I recently graduated from Purdue University in the US and found a job at a start-up company. This feels like a dream for a student from a small village in Uttar Pradesh in northern India.
My father is a farmer, and my mother is a homemaker; our family’s annual income has always been less than $1,300. With limited means, my family struggled to support my education. I was 12 years old when I passed the entrance exam for VidyaGyan, a leadership academy in rural Uttar Pradesh founded by the Shiv Nadar Foundation.
Initially, I was reluctant to leave my family. However, my parents valued learning and motivated me to join VidyaGyan, and I completed my secondary education there.
The school provides free, high-quality education to underprivileged, hard-working students. My teachers mentored and motivated me, giving me confidence that I could achieve anything. When I graduated and secured admission to Purdue University, the foundation leaders supported me.
UC Berkeley: self-motivating, thought-provoking and interactive
International perspective: a Nepalese student in the United States
International perspective: an Indian student in the United States
Why the US is a unique study experience for international students
Moving abroad was tough because I had had almost no exposure to the big-city lifestyle. Upon arriving, I faced many personal, academic and cultural challenges.
The first major concern as I moved to the US was getting vegetarian food. I survived on salads, fruit and occasional Indian dishes that were served in the university’s dining hall. I had never been to a restaurant back in India, so I had no idea about different cuisines. This was my first time experiencing different varieties of food. I soon fell in love with Mexican food because it reminded me of the Indian food I would eat back home.
After food came people. On the first day of my classes, I was amazed when I was asked to call my professors and seniors by their first name. This was quite unlike India, where we refer to teachers and senior colleagues as “sir” or “ma’am’’.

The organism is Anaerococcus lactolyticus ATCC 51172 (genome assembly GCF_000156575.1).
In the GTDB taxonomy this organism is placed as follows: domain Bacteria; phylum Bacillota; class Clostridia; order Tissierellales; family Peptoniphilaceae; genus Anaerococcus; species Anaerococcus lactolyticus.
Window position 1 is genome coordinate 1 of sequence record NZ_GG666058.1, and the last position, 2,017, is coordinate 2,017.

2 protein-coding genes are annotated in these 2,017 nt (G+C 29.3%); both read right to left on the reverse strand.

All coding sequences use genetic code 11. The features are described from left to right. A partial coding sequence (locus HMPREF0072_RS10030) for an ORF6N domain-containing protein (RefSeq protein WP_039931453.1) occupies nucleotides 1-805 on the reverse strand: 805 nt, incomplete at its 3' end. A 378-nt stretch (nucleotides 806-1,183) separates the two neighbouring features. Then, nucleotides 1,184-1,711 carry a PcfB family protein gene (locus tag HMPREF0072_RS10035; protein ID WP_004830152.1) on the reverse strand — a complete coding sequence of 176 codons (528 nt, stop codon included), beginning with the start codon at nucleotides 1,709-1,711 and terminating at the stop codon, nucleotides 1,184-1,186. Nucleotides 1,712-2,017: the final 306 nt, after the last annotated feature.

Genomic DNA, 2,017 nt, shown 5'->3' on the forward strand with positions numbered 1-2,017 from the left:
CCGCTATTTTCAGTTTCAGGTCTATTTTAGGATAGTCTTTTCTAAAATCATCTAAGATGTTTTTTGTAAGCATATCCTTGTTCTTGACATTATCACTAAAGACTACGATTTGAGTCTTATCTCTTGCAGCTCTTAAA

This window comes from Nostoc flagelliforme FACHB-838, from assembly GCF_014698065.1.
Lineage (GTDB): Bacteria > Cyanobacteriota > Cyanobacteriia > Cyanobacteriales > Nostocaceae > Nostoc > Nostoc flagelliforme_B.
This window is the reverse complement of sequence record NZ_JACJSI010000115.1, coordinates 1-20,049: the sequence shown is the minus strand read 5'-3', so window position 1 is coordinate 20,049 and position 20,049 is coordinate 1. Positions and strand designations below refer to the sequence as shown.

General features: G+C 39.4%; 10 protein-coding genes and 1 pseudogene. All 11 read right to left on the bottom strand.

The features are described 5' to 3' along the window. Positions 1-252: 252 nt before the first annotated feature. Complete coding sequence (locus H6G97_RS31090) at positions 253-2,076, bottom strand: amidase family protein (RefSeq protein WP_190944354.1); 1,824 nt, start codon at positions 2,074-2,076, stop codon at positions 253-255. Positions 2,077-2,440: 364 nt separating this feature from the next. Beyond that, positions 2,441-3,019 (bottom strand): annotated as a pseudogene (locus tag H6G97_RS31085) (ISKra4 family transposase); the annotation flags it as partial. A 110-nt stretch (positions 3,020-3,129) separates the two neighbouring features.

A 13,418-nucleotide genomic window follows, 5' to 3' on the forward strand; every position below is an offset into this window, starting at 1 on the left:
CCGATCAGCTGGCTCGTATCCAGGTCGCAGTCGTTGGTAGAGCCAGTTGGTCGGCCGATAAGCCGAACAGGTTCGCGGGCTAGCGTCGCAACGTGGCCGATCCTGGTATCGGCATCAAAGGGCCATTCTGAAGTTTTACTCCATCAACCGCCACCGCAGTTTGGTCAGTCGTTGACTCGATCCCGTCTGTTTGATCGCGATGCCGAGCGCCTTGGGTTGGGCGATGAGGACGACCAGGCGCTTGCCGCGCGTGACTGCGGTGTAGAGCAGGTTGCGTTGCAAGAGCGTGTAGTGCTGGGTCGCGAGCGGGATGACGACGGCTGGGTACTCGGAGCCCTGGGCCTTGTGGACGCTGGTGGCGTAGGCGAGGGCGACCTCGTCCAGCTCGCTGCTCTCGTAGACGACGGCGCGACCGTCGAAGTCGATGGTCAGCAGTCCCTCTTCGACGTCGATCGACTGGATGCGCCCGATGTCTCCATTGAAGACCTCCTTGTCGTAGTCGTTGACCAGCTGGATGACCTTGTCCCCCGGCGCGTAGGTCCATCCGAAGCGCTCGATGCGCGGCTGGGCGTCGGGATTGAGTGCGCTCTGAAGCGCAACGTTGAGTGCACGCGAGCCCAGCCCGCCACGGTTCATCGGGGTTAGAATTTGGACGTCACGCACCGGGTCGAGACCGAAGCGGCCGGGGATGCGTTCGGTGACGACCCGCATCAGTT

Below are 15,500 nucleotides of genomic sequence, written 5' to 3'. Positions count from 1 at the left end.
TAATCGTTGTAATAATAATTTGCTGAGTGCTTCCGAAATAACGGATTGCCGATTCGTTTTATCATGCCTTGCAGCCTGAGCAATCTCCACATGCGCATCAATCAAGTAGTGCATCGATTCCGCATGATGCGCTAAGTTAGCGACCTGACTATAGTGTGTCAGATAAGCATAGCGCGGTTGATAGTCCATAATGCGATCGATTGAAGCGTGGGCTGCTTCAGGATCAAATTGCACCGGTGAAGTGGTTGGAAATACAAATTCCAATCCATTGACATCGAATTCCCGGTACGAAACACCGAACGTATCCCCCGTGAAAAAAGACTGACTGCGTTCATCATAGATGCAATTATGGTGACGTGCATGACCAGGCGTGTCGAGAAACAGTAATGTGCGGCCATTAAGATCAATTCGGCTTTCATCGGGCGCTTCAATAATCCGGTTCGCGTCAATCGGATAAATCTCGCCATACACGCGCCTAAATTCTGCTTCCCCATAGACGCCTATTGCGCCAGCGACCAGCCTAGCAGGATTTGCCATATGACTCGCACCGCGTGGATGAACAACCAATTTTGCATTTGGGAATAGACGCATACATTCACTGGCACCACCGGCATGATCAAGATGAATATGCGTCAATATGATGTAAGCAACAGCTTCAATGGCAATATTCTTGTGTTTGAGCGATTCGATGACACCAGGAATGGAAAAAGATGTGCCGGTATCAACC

As I had grown up in a conservative environment, simple things came as cultural shocks to me. I often had conflicting thoughts, but ultimately conversations with other Indian students and the exposure helped me to appreciate and accept differences and broadened my thoughts about life and the world.
US colleges have a liberal environment that provides space for people of different races, genders, sexualities and nationalities. Experiencing this variety, I realised that whatever our individual stories, diverse teams bring different perspectives, backgrounds and abilities to help nurture an environment that is inclusive and dynamic.
Flexibility in the US education system allowed me to change my major from mathematics to computer science in my second year as I learned, explored and better understood the opportunities I wanted to pursue. This would not have been possible at many universities around the world.
I was able to join clubs of my choice and work with professors and researchers on the projects that interesteshd me. These experiences outside the classroom helped me hone my critical thinking and problem-solving skills. I credit some of the research experience that I carried out on a healthcare project with helping me to land a full-time job, where I work with healthcare data daily.
Doing internships can add value to your résumé, as can contributing to a research project or working as a teaching assistant for a class or course.
My experiences over the four years at Purdue University have instilled in me the desire to constantly learn. I want to acquire advanced skills in the field of data science/data engineering and help solve challenging problems. I hope that I can visit my parents and friends in India soon and share stories of the past two years of accomplishments with them.